“If you are not feeling well, the most important thing you can do is breathe.”
— Master Jiro Murai


master-jiro-murai-jin-shin-jyutsuIn the early 1900’s, a young philosopher from a prominent medical family rediscovered the profound Art, of what he later called Jin Shin Jyutsu, after he survived the threat of a terminal illness.

In the isolation of the wilderness, he utilized the techniques from his studies of ancient teachings about meditation, finger poses (mudras), and breathing. To his amazement, Jiro was able to reverse the disharmonies of his body and restore his own health. He then dedicated the remaining years of his life to the study of this Art.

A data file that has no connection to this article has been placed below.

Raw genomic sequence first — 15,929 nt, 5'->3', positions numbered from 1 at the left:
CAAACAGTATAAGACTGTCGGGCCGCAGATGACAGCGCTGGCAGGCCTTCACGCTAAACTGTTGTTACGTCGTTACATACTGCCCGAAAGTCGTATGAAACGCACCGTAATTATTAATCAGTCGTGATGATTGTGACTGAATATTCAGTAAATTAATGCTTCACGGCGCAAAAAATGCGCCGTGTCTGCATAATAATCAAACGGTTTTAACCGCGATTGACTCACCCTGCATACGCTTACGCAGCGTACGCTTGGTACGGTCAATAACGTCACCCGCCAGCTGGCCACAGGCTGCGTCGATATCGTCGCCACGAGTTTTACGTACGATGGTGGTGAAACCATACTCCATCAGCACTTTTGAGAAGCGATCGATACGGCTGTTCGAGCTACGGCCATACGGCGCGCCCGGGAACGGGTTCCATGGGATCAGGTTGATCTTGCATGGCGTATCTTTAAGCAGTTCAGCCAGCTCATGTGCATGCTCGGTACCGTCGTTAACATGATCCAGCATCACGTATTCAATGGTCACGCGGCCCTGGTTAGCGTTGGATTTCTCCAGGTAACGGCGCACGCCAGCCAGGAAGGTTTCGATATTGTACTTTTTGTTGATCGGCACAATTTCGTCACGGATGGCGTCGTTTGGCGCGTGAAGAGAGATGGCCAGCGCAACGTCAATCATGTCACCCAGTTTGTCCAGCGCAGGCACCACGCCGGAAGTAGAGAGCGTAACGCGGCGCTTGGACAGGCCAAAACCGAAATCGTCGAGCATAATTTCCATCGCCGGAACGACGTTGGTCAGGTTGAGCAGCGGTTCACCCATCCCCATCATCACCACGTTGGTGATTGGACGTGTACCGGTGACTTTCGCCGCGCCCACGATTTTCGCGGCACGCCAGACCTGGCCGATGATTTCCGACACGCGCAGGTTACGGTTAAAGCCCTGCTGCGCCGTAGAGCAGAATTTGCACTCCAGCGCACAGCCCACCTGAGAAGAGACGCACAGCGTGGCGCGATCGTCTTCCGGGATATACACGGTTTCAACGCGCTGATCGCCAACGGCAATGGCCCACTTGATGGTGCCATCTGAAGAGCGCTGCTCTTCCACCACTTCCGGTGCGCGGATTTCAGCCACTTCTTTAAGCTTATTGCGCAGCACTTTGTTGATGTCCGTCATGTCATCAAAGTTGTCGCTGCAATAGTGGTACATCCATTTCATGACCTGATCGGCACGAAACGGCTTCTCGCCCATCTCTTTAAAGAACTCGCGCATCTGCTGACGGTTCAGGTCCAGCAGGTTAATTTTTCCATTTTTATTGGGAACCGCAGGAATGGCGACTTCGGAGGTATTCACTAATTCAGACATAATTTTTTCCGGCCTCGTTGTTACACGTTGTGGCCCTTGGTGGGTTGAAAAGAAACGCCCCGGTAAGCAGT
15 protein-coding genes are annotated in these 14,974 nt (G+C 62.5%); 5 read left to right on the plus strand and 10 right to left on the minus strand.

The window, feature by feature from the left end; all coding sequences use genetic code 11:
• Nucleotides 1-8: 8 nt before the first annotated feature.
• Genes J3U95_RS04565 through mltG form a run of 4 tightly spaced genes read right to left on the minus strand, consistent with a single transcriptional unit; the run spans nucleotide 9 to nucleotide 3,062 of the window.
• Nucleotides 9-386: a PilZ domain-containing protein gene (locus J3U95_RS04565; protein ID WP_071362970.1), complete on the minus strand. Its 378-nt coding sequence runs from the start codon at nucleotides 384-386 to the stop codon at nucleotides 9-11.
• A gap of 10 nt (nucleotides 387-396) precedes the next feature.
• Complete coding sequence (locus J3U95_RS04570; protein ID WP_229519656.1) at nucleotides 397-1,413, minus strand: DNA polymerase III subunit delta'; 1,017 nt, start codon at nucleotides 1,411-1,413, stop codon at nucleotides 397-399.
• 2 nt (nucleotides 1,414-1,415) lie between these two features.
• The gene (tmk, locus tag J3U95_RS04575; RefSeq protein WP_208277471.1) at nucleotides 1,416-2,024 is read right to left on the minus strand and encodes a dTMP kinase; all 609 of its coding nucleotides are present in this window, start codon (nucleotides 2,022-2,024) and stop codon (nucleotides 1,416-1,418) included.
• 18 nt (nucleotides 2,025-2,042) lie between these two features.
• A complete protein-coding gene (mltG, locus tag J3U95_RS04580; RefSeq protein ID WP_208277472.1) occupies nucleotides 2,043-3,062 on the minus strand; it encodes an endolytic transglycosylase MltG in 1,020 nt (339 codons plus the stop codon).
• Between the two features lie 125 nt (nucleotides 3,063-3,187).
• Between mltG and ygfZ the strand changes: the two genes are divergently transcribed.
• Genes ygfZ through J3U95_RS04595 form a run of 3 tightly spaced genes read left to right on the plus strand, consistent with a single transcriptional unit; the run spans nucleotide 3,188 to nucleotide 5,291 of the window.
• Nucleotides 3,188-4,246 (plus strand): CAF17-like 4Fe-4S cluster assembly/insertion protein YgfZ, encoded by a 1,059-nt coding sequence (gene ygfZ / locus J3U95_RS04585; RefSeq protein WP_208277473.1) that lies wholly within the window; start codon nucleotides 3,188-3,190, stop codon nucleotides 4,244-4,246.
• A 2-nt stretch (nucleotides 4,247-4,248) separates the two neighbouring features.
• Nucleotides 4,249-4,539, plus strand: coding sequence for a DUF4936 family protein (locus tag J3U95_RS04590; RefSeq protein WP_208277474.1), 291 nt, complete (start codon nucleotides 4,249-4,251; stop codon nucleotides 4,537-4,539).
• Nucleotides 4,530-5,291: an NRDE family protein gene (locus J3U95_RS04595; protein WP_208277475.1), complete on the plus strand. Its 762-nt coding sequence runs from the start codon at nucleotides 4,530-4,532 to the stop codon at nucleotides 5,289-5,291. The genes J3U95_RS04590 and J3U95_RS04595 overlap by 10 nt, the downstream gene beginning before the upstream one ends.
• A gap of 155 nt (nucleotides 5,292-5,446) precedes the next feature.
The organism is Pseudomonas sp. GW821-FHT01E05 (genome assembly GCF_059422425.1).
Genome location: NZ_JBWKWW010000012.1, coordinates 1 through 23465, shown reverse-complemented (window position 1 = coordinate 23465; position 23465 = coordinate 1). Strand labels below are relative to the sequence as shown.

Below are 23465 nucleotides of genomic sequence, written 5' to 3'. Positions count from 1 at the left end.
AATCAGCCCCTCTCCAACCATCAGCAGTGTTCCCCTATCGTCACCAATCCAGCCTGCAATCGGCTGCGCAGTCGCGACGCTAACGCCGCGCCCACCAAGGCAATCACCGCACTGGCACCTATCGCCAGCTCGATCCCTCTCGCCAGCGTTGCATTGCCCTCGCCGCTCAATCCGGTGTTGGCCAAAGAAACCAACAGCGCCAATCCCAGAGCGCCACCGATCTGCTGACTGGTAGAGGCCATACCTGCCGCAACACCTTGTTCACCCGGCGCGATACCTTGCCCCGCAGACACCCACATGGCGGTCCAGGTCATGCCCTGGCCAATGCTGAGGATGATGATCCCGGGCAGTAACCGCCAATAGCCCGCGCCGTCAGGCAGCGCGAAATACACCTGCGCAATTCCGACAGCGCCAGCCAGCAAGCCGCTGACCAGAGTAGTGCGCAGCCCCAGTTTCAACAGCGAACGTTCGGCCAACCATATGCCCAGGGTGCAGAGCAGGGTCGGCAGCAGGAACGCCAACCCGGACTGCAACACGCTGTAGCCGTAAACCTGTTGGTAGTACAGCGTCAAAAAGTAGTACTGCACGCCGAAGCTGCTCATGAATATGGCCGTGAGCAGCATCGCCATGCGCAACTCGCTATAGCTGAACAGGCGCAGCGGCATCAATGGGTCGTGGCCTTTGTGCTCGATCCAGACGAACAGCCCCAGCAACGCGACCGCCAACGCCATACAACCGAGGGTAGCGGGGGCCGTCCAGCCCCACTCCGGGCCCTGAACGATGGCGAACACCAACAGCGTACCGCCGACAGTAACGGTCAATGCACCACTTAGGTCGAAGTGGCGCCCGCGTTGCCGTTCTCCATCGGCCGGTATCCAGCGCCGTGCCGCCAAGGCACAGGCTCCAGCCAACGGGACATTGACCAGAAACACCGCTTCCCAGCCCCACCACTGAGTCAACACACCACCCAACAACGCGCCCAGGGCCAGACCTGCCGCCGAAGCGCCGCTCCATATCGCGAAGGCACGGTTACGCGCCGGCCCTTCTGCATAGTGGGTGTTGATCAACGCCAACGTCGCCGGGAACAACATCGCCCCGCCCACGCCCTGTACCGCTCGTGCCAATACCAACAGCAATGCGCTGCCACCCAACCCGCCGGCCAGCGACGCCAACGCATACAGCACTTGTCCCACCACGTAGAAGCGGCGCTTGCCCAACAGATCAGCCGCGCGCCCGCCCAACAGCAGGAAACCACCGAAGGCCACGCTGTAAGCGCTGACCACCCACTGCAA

Searching for answers, Murai studied the Bible, and ancient Chinese, Greek, and Indian texts. However, it was the Kojiki, the Japanese “Record of Ancient Things,” which describes creation in allegories that opened the door for him. Murai also studied the Chinese acupressure points and ancient acupuncture writings. He compared the experience of what he felt to be much deeper than what he found in the writings. “There is an awareness in Jin Shin Jyutsu that is deeper than technique,” Burmeister says.

From his study of the Kojiki and his 50 years of personal experimentation, Jiro Murai JSJcloseupOPTMurai concluded that Jin Shin Jyutsu was more than a philosophy of the body.

In the late 1940s, Master Murai met a Japanese American woman, Mary Burmeister. He asked her if she would like to study with him and take a gift from Japan to America. After many years of continued study, Master Murai’s request became a reality.